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Employment – harassment — employer liability

U.S. Supreme Court


Employment – harassment — employer liability

An employee is a “supervisor” for purposes of vicarious liability under Title VII only if he or she is empowered by the employer to take tangible employment actions against the victim.

The answer to the question presented in this case is implicit in the characteristics of the framework that the Court adopted in Ellerth and Faragher, which draws a sharp line between co-workers and supervisors and implies that the authority to take tangible employment actions is the defining characteristic of a supervisor. Ellerth, supra, at 762.

The interpretation of the concept of a supervisor adopted today is one that can be readily applied. An alleged harasser’s supervisor status will often be capable of being discerned before (or soon after) litigation commences and is likely to be resolved as a matter of law before trial. By contrast, the vagueness of the EEOC’s standard would impede the resolution of the issue before trial, possibly requiring the jury to be instructed on two very different paths of analysis, depending on whether it finds the alleged harasser to be a supervisor or merely a co-worker.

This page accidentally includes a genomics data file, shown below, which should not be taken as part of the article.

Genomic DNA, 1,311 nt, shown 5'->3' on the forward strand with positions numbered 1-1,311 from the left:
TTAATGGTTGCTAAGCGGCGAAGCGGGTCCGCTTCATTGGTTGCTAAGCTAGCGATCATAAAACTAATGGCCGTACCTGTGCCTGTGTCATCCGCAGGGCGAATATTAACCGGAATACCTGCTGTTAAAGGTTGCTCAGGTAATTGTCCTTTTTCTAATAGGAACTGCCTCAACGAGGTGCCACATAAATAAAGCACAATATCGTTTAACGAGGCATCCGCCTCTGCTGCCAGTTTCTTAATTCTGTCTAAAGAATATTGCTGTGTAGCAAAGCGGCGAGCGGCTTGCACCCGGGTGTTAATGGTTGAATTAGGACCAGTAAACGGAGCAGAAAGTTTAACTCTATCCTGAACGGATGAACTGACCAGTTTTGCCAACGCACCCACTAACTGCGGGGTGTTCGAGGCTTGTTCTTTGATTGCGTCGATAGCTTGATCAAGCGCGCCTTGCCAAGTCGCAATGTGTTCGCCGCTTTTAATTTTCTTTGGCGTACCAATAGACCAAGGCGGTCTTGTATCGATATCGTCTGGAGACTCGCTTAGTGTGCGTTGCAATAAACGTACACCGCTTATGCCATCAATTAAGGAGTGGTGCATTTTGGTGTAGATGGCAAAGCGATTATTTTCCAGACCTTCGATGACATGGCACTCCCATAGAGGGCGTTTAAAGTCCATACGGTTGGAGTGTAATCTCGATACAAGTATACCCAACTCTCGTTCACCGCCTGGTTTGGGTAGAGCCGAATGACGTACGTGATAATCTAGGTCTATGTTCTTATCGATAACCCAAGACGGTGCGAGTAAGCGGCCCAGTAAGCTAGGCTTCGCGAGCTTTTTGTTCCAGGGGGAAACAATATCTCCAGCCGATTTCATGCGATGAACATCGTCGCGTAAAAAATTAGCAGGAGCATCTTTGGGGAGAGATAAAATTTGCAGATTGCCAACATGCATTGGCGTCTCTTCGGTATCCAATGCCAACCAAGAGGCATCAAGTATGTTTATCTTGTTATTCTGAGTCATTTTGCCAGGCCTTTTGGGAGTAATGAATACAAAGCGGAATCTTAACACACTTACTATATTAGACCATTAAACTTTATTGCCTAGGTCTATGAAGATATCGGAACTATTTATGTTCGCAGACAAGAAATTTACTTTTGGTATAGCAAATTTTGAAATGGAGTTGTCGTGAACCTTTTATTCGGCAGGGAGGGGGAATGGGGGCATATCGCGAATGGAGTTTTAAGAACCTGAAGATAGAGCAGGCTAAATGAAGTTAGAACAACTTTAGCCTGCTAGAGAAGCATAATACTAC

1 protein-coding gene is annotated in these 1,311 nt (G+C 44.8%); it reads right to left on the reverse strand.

This approach will not leave employees unprotected against harassment by co-workers who possess some authority to assign daily tasks. In such cases, a victim can prevail simply by showing that the employer was negligent in permitting the harassment to occur, and the jury should be instructed that the nature and degree of authority wielded by the harasser is an important factor in determining negligence.

646 F. 3d 461, affirmed.

11-556 Vance v. Ball State University


Alito, J.; Thomas, J., concurring; Ginsburg, J., dissenting.

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